There's been a lot of rumbling about whether or not first time home buyers would be able to access the tax credit created by The American Recovery and Reinvestment Act of 2009 towards the purchase of their new home. From HUD's announcement yesterday:
Current law does not permit approved lenders to monetize the tax credit to meet the required 3.5 percent minimum down payment, but, under the terms of today's announcement, lenders can now monetize the tax credit for use as additional down payment, or for other closing costs, which can help achieve a lower interest rate. Buyers financing through state Housing Finance Agencies and certain non-profits will be able to use the tax credit for their downpayments via secondary financing provided by the HFA or non-profit. In addition to the borrower's own cash investment, FHA allows parents, employers and other governmental entities to contribute towards the downpayment. Today's action permits the first-time homebuyer's anticipated tax credit under the Recovery Act to be applied toward the family's home purchase right away.
Here are some important points for you to know regarding using the tax credit towards a home purchase:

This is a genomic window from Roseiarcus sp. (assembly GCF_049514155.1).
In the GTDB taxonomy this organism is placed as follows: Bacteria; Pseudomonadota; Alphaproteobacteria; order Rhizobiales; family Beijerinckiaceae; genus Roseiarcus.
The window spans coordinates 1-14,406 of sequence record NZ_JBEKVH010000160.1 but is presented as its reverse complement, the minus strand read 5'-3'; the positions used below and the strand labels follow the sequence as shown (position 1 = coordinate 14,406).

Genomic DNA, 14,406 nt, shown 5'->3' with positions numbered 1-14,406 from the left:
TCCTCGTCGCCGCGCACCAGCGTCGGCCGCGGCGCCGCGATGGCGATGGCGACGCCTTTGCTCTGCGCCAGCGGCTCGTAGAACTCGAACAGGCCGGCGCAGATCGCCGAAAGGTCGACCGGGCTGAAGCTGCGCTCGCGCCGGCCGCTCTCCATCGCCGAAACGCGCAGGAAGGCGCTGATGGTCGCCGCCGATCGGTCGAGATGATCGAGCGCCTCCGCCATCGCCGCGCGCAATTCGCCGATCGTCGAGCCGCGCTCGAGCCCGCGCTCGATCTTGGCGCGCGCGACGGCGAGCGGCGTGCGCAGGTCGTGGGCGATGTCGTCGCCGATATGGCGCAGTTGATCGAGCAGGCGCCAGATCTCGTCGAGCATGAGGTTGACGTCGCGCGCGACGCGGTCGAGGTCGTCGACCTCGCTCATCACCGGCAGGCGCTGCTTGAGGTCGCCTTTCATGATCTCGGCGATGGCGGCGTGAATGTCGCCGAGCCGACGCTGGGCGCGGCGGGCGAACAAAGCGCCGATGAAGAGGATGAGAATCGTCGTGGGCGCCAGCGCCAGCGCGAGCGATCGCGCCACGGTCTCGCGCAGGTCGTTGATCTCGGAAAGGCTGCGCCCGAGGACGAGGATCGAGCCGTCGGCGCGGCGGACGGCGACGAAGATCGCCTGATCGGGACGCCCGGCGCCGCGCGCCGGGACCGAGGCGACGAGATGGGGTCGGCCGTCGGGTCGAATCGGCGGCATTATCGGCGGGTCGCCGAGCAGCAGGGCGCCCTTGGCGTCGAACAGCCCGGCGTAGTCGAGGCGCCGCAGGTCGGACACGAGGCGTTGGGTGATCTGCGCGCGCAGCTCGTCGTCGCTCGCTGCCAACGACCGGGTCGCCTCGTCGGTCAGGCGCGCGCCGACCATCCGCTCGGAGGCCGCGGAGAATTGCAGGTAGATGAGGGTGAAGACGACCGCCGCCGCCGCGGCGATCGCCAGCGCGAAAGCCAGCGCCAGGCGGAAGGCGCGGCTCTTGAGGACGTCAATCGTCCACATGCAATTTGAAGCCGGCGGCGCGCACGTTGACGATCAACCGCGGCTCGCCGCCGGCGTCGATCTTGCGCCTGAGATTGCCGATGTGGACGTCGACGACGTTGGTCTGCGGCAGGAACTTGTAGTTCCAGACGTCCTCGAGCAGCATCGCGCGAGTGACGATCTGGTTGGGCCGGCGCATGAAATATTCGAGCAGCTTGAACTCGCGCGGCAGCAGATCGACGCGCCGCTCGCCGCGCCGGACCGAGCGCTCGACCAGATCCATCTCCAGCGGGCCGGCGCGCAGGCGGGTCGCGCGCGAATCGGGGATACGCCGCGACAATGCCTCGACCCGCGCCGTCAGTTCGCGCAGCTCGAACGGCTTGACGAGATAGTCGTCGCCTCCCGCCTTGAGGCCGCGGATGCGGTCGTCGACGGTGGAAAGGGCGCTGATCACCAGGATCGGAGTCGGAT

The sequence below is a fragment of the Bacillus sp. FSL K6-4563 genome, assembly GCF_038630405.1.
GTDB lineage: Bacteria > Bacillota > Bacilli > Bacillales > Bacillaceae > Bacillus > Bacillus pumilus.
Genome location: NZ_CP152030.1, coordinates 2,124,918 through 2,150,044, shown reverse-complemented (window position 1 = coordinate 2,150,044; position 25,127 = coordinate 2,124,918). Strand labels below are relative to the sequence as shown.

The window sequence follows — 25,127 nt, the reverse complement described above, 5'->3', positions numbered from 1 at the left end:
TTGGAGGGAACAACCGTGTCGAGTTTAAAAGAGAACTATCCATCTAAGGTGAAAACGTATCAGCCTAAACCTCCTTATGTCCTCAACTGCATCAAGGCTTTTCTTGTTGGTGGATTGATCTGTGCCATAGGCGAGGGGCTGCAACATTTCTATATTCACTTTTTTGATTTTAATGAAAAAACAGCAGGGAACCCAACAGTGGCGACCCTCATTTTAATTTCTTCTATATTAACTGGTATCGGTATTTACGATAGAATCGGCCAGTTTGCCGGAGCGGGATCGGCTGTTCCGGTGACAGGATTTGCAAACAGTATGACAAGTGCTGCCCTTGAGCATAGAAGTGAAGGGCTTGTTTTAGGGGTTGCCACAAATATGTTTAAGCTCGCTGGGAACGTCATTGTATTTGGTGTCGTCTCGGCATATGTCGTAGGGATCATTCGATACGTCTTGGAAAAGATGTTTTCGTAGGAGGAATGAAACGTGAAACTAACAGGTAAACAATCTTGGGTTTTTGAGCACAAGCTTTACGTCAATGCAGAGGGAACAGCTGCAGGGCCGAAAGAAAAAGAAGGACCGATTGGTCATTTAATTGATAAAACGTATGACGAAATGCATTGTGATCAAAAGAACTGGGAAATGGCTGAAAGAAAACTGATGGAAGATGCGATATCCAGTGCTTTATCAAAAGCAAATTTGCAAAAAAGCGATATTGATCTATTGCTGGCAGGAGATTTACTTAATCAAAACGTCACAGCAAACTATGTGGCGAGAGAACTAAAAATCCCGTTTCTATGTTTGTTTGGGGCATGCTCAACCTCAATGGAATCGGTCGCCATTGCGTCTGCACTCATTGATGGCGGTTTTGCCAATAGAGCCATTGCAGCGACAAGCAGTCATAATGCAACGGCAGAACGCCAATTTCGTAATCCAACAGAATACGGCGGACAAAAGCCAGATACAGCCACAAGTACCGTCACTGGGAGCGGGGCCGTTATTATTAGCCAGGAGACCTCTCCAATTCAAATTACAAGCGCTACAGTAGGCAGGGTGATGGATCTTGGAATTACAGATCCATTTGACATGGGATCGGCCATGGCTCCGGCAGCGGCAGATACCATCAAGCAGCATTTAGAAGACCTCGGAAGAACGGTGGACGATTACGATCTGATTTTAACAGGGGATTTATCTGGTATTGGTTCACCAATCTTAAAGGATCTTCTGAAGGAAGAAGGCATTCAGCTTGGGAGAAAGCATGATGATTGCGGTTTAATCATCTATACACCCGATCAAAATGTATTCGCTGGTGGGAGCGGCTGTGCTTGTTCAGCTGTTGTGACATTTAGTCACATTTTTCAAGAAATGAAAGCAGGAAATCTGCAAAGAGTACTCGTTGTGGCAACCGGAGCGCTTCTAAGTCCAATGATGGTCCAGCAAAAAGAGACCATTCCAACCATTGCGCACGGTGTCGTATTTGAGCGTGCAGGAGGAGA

- The tax credit advance loan cannot be used towards the mandetory 3.5% down payment. (Update: unless it is through a State Housing Financing Agency).
- The tax credit advance loan may not exceed the anticipated tax credit due to the home buyer based on the computations of form IRS 5405.
- The borrower will need to provide a copy of their tax refund and/or form IRS 5405.
- Borrower cannot have unsettled obligations with the IRS.
- If the tax advance is in the form of a loan with payments, the borrower must qualify with that payment (unless the payments are deferred for at least 36 months).
Reminders about the First Time Home Buyer Tax Credit…
You can claim the tax credit if:
- You purchased your main home after April 8, 2008 (who picked that day?) and before December 1, 2009.
- You (and your spouse, if married) did not own any other main home during the 3 year period ending on the date of purchase.
The IRS defines "main home" as the one you live in most of the time. It can be a house, hosueboat, housetrailer, cooperative apartment, condominium, or other type of residence.
You cannot claim the tax credit if:
- Your modified adjusted gross income is $95,000 or more ($170,000 or more if married filed jointly).
- Your home financing comes from tax-exempt mortgage revenue bonds.
- You are a nonresident alien.
- You aquired your home by gift or inheritance.
- You acquired your home from a related person.
You must repay the tax credit if your home ceases to be your main home within the 36 month period beginning on the purchase date.
HUD warns that homebuyers should beware of mortgage scams and carefullly compare benefits and costs when seeking out tax credit monetization services.
Don't forget, Mortgage Master is a direct endorsed HUD lender. If you're buying a home in Washington State and are interested in an FHA loan, I'm happy to help you.